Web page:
Spread out over 11 chapters, this is a collection of 319 problems in what used to be called Advanced Calculus. Beginning with elementary logic and set theory, real numbers, and sequences, the collection ends with metric spaces, fundamentals of topology, and sequences and series of functions. On average there are 29 problems per section, the smallest subset (on limits of functions) consisting of 16 problems and the largest (on basic topology) consisting of 53 problems. The prerequisites include a “robust understanding of Calculus and Linear Algebra.”

Each chapter is headed by a portrait of some mathematician and an appropriate quotation. Next comes a brief list of basic definitions and theorems. The exercises themselves include both computational and conceptual items and vary in difficulty. The more challenging exercises include the proofs of the Banach Contraction Mapping Theorem, Fatou’s Lemma, the Baire Category Theorem, and results on the Cantor-Bendixson derivative. (The name Fatou is spelled “Fatoo” on p. 132 and in the Index; and Bendixson’s name is rendered as both Bendixson and Bendixton in the Index.) There isn’t much novelty in this collection: It seems to me that I have used many of these exercises or their close kin in my own analysis courses. The exercises in each chapter are not organized as tightly as a Moore Method text or as a book in the footsteps of the Pòlya-Szegő volumes would be.

For a more challenging collection, see *Problems in Real Analysis: Advanced Calculus on the Real Line*. This earlier book aims to develop problem solving skills in classical analysis and offers a much larger selection of challenging problems ― serving as a tool for Putnam exam preparation, for example, rather than as a supplement for students enrolled in a first course in rigorous analysis.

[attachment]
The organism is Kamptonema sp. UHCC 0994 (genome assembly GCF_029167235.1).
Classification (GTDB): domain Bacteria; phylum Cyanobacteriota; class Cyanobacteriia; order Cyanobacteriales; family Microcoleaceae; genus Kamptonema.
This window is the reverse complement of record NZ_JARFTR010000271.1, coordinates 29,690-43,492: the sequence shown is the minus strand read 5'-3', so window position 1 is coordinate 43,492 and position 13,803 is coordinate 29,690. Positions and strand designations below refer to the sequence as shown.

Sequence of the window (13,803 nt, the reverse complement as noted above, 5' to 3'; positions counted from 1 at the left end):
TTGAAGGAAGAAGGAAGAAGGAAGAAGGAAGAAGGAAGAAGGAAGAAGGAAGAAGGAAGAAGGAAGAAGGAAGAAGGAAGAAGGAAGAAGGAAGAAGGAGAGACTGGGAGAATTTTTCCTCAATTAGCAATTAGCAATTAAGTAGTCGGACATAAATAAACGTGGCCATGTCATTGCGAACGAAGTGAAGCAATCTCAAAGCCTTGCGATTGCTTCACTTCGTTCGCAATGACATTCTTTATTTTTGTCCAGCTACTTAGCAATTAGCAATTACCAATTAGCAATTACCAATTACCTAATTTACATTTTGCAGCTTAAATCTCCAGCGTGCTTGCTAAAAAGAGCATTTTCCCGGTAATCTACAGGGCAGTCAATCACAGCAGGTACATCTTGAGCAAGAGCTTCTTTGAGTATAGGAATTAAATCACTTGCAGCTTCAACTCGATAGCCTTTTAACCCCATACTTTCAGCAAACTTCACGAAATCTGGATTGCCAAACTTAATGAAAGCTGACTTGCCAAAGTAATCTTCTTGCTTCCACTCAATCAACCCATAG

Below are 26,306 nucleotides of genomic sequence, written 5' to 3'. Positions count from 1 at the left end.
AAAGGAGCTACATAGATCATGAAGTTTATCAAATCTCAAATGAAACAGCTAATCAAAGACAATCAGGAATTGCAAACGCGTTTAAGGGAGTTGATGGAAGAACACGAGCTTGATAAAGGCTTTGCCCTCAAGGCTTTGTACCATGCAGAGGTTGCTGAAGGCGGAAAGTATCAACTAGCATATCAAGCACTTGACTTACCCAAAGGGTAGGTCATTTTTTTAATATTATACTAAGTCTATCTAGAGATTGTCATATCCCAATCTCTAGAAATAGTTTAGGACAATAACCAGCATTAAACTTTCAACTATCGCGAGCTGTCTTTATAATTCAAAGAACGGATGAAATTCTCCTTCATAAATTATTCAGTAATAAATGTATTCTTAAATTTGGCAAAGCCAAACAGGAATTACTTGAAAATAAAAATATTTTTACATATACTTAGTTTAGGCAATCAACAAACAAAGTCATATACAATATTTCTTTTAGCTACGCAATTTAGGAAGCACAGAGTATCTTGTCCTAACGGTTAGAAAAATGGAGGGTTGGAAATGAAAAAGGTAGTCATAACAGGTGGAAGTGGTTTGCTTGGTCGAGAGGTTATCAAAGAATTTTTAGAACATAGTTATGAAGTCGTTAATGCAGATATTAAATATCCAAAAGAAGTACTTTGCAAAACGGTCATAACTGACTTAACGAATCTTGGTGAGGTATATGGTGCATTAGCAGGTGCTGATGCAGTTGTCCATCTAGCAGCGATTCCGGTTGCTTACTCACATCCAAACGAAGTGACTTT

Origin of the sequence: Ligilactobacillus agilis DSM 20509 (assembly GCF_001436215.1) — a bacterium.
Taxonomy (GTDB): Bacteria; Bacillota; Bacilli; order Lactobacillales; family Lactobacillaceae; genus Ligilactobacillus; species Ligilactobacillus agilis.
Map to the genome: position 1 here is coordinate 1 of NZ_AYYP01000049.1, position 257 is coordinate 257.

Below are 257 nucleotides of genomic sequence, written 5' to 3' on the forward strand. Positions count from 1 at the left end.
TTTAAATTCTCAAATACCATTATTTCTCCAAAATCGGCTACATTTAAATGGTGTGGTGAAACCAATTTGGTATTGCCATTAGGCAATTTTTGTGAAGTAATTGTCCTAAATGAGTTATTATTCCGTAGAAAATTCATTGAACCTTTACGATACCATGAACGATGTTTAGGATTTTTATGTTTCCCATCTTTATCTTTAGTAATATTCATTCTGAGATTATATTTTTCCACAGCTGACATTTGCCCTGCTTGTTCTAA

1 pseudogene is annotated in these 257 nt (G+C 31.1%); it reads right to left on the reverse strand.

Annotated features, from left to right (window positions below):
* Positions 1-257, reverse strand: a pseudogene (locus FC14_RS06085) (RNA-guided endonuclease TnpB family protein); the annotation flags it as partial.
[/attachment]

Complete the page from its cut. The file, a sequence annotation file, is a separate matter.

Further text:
The authors see their book primarily as an aid to undergraduates who are learning analysis at this level; but I view it as being helpful to teachers in supplementing their courses or in preparing exams. I can’t see typical students laboring over the problems in the Aksoy-Khamsi book in the way recommended by the authors: “…first attempt to solve its problems without looking at solutions” and “try to produce solutions which are different from those presented in this book.” However, kept on a course reserve shelf of an academic library, the book under review might entice and benefit the more dedicated student. It certainly merits the attention of instructors of elementary analysis.

Henry Ricardo (henry@mec.cuny.edu) has retired from Medgar Evers College (CUNY), but continues to serve as Governor of the Metropolitan NY Section of the MAA. He is the author of A Modern Introduction to Differential Equations (Second Edition). His linear algebra text was published in October 2009 by CRC Press.